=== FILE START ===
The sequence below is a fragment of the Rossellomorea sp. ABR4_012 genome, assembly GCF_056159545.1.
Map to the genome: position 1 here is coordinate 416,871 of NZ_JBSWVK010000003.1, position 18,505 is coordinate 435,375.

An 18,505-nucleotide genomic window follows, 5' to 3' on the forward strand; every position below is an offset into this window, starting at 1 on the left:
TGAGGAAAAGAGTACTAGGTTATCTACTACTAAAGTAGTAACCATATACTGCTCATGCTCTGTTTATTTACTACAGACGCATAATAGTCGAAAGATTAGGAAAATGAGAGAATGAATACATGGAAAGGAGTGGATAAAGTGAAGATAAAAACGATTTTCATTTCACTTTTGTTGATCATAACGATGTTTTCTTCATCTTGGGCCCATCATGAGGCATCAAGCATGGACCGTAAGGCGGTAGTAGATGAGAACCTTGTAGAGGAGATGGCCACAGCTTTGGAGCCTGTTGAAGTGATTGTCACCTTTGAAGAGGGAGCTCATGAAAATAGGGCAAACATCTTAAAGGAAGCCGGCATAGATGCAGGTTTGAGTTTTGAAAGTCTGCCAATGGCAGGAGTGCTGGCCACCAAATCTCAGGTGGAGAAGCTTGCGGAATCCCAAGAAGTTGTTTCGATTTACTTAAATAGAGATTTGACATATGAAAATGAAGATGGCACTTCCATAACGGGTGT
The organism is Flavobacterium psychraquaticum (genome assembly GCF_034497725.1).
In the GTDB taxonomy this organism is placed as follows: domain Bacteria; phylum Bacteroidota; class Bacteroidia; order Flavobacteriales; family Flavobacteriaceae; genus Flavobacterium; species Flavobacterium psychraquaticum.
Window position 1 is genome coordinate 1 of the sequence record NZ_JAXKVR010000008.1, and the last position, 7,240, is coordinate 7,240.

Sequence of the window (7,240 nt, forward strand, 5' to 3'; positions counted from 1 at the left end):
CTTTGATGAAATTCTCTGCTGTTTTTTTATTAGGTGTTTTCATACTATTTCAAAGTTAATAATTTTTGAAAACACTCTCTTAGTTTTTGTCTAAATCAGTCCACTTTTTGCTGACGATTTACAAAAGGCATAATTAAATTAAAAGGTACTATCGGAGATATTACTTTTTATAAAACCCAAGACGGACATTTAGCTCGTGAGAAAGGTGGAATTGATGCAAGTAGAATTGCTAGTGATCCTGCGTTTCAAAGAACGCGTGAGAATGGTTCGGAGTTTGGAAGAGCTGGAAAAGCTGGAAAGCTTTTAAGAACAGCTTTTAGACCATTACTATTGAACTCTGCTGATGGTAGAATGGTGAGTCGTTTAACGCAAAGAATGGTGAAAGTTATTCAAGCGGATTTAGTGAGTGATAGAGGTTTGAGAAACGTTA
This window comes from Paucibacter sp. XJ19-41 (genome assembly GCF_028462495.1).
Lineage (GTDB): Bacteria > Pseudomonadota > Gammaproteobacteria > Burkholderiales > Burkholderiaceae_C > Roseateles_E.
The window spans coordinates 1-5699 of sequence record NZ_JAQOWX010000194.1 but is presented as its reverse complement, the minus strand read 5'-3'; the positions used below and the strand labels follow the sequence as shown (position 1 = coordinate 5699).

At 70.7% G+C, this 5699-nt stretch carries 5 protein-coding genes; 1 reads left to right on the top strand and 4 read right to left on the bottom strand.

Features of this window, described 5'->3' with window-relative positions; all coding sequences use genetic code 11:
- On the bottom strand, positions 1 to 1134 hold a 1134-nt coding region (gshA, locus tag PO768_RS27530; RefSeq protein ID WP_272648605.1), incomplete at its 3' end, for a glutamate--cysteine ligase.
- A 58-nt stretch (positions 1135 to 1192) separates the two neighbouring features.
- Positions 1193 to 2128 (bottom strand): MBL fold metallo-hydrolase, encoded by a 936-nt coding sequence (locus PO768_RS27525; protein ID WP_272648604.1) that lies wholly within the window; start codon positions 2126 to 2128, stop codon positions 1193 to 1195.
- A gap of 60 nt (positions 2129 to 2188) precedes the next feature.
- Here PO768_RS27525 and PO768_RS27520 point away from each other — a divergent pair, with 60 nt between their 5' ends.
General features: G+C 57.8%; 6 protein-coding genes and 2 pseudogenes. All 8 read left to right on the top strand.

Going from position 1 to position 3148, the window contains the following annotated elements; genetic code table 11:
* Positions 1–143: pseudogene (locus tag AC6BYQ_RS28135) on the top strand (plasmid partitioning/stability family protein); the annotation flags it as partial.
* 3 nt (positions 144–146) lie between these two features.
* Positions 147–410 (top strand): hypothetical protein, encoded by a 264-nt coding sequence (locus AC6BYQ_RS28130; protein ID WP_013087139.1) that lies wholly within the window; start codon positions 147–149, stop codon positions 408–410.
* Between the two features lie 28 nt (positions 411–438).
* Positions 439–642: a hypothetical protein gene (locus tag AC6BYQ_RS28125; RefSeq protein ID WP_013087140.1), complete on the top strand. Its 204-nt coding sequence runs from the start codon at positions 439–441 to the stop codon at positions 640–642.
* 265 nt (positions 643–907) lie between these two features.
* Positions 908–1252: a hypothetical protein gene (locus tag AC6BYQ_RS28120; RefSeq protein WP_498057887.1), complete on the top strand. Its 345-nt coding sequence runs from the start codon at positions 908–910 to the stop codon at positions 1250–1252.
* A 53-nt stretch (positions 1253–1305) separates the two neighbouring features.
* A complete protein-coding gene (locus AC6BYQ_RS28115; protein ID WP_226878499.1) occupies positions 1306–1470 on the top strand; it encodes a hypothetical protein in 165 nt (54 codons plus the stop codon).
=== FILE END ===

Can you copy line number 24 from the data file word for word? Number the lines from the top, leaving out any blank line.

* Positions 147–410 (top strand): hypothetical protein, encoded by a 264-nt coding sequence (locus AC6BYQ_RS28130; protein ID WP_013087139.1) that lies wholly within the window; start codon positions 147–149, stop codon positions 408–410.